Wednesday, September 12, 2012

Dooley wakes up.

Chapter one

Dooley wakes up…

One by one the crew was awakened from stasis, head-space, as their duties were required aboard ship. In some cases, decades had been spent in cold storage, with only their dreams for company. As the starship got closer and closer to the home world, the video, radio and laser-casts became ever more recent in date of origin, and ever more current.

Presumably, the data was ever more relevant to the actual situation as it existed on Earth. Down there, the present day was circa 14,059 anno domini. Their faster-than-light journey lasted three generations. Twelve thousand years of history had passed. Avid study of the signal spectrum was crucial to the survival of the passengers and crew of Ark One. They had the dubious honour of sitting in review, objective observers in accelerated time, as the future unfolded in reverse out of the past.

At the time of departure, radio had been in existence for a century and a half. The outer edge of Earth’s bubble of electromagnetic radiation dated back to a time when signals were faint, sparse, and sporadic. Under deceleration there was plenty of time to listen in and catch up on the news. Analysts were fascinated by the evolution of the languages over the centuries. The officers in charge of the ship determined that society had crashed shortly after departure, from chaotic environmental degradation and a worldwide economic collapse. This led to revolution, war, famine, disease, with a sudden consequent die-off of humanity and many higher animals. The closer to home they got, the more worrying and darker in tone the news feeds became. And then they slowly began to wink out and fade from the airwaves, and one day there just wasn’t anyone out there anymore. The world had re-entered a darker age of human experience. Or perhaps human life had gone extinct.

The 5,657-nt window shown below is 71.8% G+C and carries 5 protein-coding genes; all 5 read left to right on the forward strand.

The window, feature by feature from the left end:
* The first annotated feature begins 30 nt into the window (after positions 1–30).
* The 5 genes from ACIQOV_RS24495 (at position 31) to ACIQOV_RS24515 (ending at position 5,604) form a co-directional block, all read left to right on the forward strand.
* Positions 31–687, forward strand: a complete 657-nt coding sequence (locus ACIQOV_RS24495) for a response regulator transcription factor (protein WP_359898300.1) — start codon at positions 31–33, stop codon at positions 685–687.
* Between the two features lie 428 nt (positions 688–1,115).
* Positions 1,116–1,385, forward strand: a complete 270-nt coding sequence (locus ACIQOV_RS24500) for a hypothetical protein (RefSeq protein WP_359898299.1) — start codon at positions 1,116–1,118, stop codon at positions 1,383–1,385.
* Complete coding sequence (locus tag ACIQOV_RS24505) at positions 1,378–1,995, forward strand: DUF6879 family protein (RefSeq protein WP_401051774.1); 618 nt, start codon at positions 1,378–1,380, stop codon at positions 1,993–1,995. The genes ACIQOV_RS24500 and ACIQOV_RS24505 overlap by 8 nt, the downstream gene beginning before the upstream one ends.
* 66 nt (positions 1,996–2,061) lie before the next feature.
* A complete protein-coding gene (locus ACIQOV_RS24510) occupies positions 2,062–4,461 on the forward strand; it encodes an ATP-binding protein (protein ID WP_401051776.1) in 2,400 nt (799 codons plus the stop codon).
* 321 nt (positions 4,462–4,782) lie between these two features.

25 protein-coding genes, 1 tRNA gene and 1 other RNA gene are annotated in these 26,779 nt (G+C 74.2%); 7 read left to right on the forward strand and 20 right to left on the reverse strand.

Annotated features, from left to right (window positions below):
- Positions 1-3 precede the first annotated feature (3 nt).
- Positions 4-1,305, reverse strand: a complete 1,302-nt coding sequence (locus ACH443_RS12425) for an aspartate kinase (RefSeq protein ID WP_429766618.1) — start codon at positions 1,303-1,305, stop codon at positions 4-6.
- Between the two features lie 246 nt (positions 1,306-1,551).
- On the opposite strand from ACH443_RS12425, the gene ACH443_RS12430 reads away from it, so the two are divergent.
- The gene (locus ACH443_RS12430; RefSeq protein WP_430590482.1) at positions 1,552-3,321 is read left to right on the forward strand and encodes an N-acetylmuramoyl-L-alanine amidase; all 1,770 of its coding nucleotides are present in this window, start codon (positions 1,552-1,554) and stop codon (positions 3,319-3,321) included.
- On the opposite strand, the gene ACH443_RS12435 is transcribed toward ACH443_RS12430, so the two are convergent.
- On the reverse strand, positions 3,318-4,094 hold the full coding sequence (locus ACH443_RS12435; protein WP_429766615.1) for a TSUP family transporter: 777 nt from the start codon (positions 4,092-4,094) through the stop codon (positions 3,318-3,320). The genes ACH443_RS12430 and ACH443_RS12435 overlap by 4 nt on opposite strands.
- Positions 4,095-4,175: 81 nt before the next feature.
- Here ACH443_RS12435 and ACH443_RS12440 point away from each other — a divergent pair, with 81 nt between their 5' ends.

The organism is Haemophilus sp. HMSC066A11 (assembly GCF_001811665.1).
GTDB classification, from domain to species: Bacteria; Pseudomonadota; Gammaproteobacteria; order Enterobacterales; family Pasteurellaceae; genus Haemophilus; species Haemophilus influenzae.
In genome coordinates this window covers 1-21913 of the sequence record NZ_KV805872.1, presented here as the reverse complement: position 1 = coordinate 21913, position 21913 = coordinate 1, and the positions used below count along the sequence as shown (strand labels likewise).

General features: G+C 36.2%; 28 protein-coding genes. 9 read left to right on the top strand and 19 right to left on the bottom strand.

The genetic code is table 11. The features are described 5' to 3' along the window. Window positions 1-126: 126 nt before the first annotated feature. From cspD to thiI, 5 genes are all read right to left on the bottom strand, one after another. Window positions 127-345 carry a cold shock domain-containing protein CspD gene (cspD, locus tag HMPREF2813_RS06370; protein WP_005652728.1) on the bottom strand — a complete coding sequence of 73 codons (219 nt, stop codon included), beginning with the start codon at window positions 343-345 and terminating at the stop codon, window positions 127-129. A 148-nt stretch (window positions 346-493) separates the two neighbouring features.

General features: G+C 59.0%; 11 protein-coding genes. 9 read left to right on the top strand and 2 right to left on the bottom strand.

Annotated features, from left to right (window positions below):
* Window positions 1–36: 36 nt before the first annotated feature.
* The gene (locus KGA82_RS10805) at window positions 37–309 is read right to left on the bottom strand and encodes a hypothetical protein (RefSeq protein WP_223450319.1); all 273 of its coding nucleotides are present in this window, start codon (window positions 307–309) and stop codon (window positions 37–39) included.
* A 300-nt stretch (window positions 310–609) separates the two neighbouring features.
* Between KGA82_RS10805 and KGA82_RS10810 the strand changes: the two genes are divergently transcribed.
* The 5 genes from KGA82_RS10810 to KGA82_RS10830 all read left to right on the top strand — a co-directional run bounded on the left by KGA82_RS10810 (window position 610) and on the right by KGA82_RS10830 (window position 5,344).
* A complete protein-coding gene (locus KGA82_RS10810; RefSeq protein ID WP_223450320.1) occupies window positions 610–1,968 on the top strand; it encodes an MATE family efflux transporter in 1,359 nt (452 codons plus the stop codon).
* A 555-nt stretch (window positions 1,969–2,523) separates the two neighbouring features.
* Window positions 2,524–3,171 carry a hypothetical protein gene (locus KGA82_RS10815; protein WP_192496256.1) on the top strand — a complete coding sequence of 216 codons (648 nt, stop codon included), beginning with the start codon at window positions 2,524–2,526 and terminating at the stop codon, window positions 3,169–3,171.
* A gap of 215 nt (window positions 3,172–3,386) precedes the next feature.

“Jesus Christ, I’m only twelve thousand years old. Why do I feel so tired all the time?” Dooley Peeters had a kind of never-ending internal monologue.

His top-priority briefing ended. Nothing he hadn’t already guessed. Now it was all out in the open. The corridor was as cold as a witch’s tit as soon as he opened up the door of the compartment. He scuttled along on wooden-stiff legs, shivering and cursing aloud. The room wouldn’t let you out until you were briefed. You never got used to it. Thankfully his quarters were only fifty metres along. As soon as he got in, the room lit up and the heaters kicked on. Feeling the quivery belly tension that comes from near-hypothermia, he bolted for the shower stall, grateful to strip out of the rubber suit, with its itchy and sometimes painful plug-ins, inserted into veins in wrists, ankles, groin and neck. You wanted to be careful not to accidentally yank one of the little stoppers out, and leak to death. It was quite difficult, and his patience was tried by the urgent need to get warm, but he had to be careful pulling the tubes out of the suit’s reinforced circular openings.

The rush of negative emotions was pretty intense, and some training in bio-feedback and mood control was essential. You had to become objective about yourself, and learn to control your passions. Everybody felt the same way when they came out of the suit.

“The one common element in all of human experience is suffering.” The briefings always ended the same way.

We suffer for the common good.

Complete with feet and mitts and a hood, like a baby’s sleeper, the suit protected against ice-up. His skin was pink, wrinkled and moist as he clambered out of it and disposed of it in the chute. The first lukewarm drops of the shower spray stung like a sandblaster on a sunburn. He gritted his teeth and thought about what came next. An unwelcome glimpse in the steam-fogged mirror revealed the deep-set lines from where the face-rig clipped on with elastic straps. The sphincter-like ring in the hood left a solid blue line, crinkled around his forehead, under the chin, and along both cheeks. He looked like death warmed over, but then they all did after wake-up. There was never any provision made for psychological or physical recovery. You were expected to be on the job a half hour later. Why the machine couldn’t wake you up the day before had always remained a mystery to him. The drain on life support wasn’t all that great. In a ship of this size, there had to be so much air in the system just to fill the vessel up to the proper pressure. Whether or not anyone was there to breathe it was quite secondary.